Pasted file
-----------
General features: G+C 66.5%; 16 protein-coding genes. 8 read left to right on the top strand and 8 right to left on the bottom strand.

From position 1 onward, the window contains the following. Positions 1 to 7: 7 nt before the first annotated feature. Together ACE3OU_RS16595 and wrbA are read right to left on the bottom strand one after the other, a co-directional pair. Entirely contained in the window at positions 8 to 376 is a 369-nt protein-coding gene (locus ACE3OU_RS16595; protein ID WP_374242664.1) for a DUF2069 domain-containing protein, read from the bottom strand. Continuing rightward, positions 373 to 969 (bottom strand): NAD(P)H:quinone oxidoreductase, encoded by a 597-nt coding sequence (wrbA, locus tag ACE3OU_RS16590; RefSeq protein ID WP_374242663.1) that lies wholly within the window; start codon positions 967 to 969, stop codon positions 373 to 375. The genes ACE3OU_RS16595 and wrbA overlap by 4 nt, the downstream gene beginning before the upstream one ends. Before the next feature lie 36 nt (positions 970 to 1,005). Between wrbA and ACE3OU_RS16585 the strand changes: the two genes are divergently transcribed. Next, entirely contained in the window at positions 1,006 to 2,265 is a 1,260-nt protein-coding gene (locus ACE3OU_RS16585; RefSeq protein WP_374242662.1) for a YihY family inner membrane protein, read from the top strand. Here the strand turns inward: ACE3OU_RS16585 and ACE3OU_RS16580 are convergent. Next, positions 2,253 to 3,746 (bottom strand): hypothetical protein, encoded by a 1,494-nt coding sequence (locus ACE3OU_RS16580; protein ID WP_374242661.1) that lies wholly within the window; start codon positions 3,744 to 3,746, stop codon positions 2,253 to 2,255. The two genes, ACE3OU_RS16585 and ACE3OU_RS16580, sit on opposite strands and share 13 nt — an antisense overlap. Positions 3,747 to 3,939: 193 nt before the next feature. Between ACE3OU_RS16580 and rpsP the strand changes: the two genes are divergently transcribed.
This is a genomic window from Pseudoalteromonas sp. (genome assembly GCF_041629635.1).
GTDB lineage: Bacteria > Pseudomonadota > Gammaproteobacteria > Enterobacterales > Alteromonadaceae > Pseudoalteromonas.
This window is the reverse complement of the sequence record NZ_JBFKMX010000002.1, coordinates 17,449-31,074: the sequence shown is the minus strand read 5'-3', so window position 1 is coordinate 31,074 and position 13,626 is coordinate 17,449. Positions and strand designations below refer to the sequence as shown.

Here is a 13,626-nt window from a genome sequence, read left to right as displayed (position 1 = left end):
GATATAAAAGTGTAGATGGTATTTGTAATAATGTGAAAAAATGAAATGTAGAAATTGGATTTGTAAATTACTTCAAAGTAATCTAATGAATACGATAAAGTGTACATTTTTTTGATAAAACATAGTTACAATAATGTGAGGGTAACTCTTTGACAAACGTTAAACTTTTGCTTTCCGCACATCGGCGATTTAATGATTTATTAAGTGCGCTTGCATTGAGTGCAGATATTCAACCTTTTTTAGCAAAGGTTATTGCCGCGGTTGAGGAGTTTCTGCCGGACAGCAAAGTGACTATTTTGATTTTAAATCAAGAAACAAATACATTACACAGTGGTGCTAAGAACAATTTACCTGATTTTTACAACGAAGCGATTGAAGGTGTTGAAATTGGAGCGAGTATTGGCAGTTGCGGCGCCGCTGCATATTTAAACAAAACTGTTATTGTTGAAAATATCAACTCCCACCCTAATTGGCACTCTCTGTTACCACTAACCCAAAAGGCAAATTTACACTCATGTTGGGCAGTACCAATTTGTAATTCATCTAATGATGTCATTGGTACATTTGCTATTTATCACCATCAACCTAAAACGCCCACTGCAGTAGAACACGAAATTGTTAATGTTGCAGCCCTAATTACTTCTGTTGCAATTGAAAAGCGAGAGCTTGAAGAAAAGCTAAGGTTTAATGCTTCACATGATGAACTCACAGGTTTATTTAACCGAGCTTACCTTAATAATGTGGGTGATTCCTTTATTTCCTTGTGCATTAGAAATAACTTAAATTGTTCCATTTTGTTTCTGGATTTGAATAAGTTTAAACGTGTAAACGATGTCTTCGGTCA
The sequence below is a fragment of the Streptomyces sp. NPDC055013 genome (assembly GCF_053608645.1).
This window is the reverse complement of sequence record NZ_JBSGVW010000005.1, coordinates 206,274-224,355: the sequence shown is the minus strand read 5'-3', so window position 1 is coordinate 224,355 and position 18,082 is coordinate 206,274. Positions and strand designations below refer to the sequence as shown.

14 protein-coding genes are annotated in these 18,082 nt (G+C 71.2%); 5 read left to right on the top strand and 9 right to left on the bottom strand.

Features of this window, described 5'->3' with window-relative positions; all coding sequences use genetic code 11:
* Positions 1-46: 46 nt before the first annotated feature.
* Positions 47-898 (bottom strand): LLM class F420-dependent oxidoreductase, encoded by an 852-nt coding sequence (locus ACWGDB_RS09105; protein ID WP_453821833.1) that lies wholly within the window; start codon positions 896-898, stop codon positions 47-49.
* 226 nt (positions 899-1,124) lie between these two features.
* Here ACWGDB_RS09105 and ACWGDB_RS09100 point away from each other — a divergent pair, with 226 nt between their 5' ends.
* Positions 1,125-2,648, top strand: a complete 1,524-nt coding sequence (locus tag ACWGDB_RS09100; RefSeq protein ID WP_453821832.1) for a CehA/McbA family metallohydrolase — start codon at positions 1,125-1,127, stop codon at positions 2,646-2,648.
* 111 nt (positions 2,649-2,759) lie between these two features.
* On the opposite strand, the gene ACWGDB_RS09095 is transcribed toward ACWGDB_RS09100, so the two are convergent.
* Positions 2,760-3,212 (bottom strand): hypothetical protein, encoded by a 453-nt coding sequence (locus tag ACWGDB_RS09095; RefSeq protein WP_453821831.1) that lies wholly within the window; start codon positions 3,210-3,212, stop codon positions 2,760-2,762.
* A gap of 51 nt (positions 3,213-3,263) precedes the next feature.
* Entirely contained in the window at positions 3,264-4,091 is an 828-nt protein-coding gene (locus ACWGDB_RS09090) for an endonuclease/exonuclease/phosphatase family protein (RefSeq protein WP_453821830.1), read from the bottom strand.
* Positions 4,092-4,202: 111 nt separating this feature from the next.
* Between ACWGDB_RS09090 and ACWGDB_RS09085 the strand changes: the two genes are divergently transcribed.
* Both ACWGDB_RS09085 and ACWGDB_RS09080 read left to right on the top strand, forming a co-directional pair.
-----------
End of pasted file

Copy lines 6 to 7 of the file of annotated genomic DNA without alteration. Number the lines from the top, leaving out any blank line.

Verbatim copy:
Here is a 13,626-nt window from a genome sequence, read left to right as displayed (position 1 = left end):
GATATAAAAGTGTAGATGGTATTTGTAATAATGTGAAAAAATGAAATGTAGAAATTGGATTTGTAAATTACTTCAAAGTAATCTAATGAATACGATAAAGTGTACATTTTTTTGATAAAACATAGTTACAATAATGTGAGGGTAACTCTTTGACAAACGTTAAACTTTTGCTTTCCGCACATCGGCGATTTAATGATTTATTAAGTGCGCTTGCATTGAGTGCAGATATTCAACCTTTTTTAGCAAAGGTTATTGCCGCGGTTGAGGAGTTTCTGCCGGACAGCAAAGTGACTATTTTGATTTTAAATCAAGAAACAAATACATTACACAGTGGTGCTAAGAACAATTTACCTGATTTTTACAACGAAGCGATTGAAGGTGTTGAAATTGGAGCGAGTATTGGCAGTTGCGGCGCCGCTGCATATTTAAACAAAACTGTTATTGTTGAAAATATCAACTCCCACCCTAATTGGCACTCTCTGTTACCACTAACCCAAAAGGCAAATTTACACTCATGTTGGGCAGTACCAATTTGTAATTCATCTAATGATGTCATTGGTACATTTGCTATTTATCACCATCAACCTAAAACGCCCACTGCAGTAGAACACGAAATTGTTAATGTTGCAGCCCTAATTACTTCTGTTGCAATTGAAAAGCGAGAGCTTGAAGAAAAGCTAAGGTTTAATGCTTCACATGATGAACTCACAGGTTTATTTAACCGAGCTTACCTTAATAATGTGGGTGATTCCTTTATTTCCTTGTGCATTAGAAATAACTTAAATTGTTCCATTTTGTTTCTGGATTTGAATAAGTTTAAACGTGTAAACGATGTCTTCGGTCA